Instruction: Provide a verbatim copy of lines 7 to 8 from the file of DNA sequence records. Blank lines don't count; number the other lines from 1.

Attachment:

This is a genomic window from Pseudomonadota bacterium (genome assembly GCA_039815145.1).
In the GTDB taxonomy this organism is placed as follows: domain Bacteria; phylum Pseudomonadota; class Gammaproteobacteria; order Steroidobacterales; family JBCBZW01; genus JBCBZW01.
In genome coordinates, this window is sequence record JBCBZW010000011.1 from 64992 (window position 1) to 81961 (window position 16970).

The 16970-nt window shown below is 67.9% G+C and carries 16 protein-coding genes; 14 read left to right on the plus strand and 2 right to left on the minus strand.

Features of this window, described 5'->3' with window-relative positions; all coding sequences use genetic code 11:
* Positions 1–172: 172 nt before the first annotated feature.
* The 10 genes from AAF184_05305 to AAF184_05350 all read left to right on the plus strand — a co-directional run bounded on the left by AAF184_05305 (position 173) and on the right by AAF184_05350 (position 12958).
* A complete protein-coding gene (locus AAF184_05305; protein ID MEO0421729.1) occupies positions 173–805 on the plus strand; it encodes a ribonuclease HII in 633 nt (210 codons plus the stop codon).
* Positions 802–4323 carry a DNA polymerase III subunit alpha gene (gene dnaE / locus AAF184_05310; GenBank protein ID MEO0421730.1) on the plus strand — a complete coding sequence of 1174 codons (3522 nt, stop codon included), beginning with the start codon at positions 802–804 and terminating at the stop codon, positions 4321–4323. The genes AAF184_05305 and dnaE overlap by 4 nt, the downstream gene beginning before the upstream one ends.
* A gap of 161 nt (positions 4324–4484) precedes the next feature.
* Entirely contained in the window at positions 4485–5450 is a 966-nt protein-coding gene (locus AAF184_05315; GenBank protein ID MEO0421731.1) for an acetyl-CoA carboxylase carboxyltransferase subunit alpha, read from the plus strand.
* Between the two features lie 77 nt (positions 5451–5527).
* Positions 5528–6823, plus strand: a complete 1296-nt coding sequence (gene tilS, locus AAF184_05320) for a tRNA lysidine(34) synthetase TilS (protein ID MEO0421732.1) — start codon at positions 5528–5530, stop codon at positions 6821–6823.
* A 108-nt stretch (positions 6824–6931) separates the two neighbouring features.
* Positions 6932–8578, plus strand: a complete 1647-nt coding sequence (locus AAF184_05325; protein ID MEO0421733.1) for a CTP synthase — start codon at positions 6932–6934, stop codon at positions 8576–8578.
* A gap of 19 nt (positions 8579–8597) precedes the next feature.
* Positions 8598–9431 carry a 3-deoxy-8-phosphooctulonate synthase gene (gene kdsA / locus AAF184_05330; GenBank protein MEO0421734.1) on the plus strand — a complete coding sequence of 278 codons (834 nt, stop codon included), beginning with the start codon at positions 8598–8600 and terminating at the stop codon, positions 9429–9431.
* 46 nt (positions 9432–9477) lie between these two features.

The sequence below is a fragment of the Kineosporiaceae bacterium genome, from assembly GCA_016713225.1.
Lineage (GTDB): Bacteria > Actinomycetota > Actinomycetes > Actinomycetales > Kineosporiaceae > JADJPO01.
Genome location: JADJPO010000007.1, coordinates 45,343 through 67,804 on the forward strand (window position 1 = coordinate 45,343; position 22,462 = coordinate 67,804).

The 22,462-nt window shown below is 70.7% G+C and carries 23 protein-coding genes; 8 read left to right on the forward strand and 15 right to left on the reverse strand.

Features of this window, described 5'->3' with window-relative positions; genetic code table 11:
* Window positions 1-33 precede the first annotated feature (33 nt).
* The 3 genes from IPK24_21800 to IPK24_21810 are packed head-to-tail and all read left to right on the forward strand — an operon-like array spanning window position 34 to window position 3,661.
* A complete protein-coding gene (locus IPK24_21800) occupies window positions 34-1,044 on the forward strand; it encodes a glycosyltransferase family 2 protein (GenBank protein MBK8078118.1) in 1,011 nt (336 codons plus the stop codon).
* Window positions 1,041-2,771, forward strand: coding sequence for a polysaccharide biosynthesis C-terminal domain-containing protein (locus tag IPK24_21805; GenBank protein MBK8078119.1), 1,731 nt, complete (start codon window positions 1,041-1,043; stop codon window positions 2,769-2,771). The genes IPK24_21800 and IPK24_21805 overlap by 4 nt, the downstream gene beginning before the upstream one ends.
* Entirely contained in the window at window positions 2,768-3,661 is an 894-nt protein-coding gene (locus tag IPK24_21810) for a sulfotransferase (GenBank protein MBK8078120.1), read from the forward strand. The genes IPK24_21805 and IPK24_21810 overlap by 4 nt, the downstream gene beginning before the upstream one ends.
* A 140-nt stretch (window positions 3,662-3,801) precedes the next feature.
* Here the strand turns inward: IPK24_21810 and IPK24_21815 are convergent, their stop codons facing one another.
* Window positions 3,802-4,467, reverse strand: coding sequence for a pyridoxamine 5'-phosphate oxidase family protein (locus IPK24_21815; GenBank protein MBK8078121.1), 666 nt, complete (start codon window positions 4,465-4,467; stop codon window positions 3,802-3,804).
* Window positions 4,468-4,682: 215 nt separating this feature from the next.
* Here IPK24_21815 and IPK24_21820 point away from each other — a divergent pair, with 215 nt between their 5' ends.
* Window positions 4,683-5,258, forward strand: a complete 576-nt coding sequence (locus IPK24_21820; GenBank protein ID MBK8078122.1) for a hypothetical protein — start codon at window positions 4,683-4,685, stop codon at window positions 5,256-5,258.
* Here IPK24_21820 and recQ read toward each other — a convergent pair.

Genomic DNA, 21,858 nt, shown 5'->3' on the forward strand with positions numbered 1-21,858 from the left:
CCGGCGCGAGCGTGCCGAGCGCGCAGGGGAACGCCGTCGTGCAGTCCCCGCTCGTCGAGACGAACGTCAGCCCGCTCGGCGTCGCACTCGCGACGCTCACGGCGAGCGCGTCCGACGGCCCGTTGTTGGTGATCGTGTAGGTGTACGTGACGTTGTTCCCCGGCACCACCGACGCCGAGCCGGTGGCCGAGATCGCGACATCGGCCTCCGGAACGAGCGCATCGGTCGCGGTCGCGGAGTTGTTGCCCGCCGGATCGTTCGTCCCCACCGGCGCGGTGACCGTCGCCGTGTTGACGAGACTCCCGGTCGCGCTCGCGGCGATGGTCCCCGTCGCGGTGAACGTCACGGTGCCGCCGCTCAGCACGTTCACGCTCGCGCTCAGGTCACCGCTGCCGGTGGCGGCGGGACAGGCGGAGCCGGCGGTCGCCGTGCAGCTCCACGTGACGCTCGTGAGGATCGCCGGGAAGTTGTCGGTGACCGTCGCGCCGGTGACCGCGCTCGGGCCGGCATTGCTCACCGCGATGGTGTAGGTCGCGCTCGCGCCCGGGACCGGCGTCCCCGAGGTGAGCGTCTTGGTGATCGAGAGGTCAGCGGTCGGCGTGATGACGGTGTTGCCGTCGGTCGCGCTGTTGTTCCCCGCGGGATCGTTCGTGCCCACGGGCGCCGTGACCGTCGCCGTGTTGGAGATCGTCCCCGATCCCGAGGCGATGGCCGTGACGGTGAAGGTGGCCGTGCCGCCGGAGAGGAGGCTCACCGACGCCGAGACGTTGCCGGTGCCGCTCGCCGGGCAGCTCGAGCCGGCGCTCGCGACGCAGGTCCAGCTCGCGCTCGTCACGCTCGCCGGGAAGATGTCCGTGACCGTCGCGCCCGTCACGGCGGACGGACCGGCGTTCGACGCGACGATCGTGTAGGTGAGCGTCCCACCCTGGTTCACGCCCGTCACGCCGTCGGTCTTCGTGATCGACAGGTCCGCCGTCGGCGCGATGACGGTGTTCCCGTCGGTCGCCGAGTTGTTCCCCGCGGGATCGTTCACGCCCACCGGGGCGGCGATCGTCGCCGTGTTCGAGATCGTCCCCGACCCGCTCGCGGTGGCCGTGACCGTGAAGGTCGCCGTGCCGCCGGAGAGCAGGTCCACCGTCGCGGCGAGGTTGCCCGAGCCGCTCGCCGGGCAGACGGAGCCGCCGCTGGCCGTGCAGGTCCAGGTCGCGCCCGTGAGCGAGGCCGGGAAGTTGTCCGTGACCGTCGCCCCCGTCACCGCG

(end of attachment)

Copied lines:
* The 10 genes from AAF184_05305 to AAF184_05350 all read left to right on the plus strand — a co-directional run bounded on the left by AAF184_05305 (position 173) and on the right by AAF184_05350 (position 12958).
* A complete protein-coding gene (locus AAF184_05305; protein ID MEO0421729.1) occupies positions 173–805 on the plus strand; it encodes a ribonuclease HII in 633 nt (210 codons plus the stop codon).